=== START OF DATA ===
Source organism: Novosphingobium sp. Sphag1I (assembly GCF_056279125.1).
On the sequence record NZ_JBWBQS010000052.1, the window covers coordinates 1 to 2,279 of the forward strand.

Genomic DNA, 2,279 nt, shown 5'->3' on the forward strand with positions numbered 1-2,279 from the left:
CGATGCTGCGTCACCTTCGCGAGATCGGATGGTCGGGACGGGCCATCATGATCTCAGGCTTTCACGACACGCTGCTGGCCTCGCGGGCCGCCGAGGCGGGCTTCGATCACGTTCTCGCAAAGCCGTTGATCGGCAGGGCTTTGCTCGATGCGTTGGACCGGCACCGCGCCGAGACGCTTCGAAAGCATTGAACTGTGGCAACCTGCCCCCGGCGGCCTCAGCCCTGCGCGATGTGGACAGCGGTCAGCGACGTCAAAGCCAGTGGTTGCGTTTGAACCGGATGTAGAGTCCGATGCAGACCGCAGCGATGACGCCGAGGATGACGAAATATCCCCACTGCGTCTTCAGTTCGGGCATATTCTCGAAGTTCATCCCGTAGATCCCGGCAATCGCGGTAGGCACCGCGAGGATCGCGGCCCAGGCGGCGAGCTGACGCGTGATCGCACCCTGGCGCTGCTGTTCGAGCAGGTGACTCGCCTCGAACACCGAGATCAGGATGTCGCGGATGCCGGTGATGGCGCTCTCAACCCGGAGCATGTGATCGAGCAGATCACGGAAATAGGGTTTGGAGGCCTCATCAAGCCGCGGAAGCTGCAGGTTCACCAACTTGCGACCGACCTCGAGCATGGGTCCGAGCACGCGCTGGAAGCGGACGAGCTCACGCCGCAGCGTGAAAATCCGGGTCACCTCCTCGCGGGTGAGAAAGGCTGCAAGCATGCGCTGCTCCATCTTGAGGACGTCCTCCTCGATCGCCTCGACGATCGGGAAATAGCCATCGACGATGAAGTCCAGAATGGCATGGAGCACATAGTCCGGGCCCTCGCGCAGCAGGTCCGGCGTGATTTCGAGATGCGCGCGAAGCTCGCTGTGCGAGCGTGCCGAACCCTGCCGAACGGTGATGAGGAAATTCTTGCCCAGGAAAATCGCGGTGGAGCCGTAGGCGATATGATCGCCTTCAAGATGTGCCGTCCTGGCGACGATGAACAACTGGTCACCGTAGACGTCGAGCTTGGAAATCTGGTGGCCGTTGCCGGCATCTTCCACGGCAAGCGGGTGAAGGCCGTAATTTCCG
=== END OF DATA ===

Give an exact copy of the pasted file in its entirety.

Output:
Source organism: Novosphingobium sp. Sphag1I (assembly GCF_056279125.1).
On the sequence record NZ_JBWBQS010000052.1, the window covers coordinates 1 to 2,279 of the forward strand.

Genomic DNA, 2,279 nt, shown 5'->3' on the forward strand with positions numbered 1-2,279 from the left:
CGATGCTGCGTCACCTTCGCGAGATCGGATGGTCGGGACGGGCCATCATGATCTCAGGCTTTCACGACACGCTGCTGGCCTCGCGGGCCGCCGAGGCGGGCTTCGATCACGTTCTCGCAAAGCCGTTGATCGGCAGGGCTTTGCTCGATGCGTTGGACCGGCACCGCGCCGAGACGCTTCGAAAGCATTGAACTGTGGCAACCTGCCCCCGGCGGCCTCAGCCCTGCGCGATGTGGACAGCGGTCAGCGACGTCAAAGCCAGTGGTTGCGTTTGAACCGGATGTAGAGTCCGATGCAGACCGCAGCGATGACGCCGAGGATGACGAAATATCCCCACTGCGTCTTCAGTTCGGGCATATTCTCGAAGTTCATCCCGTAGATCCCGGCAATCGCGGTAGGCACCGCGAGGATCGCGGCCCAGGCGGCGAGCTGACGCGTGATCGCACCCTGGCGCTGCTGTTCGAGCAGGTGACTCGCCTCGAACACCGAGATCAGGATGTCGCGGATGCCGGTGATGGCGCTCTCAACCCGGAGCATGTGATCGAGCAGATCACGGAAATAGGGTTTGGAGGCCTCATCAAGCCGCGGAAGCTGCAGGTTCACCAACTTGCGACCGACCTCGAGCATGGGTCCGAGCACGCGCTGGAAGCGGACGAGCTCACGCCGCAGCGTGAAAATCCGGGTCACCTCCTCGCGGGTGAGAAAGGCTGCAAGCATGCGCTGCTCCATCTTGAGGACGTCCTCCTCGATCGCCTCGACGATCGGGAAATAGCCATCGACGATGAAGTCCAGAATGGCATGGAGCACATAGTCCGGGCCCTCGCGCAGCAGGTCCGGCGTGATTTCGAGATGCGCGCGAAGCTCGCTGTGCGAGCGTGCCGAACCCTGCCGAACGGTGATGAGGAAATTCTTGCCCAGGAAAATCGCGGTGGAGCCGTAGGCGATATGATCGCCTTCAAGATGTGCCGTCCTGGCGACGATGAACAACTGGTCACCGTAGACGTCGAGCTTGGAAATCTGGTGGCCGTTGCCGGCATCTTCCACGGCAAGCGGGTGAAGGCCGTAATTTCCG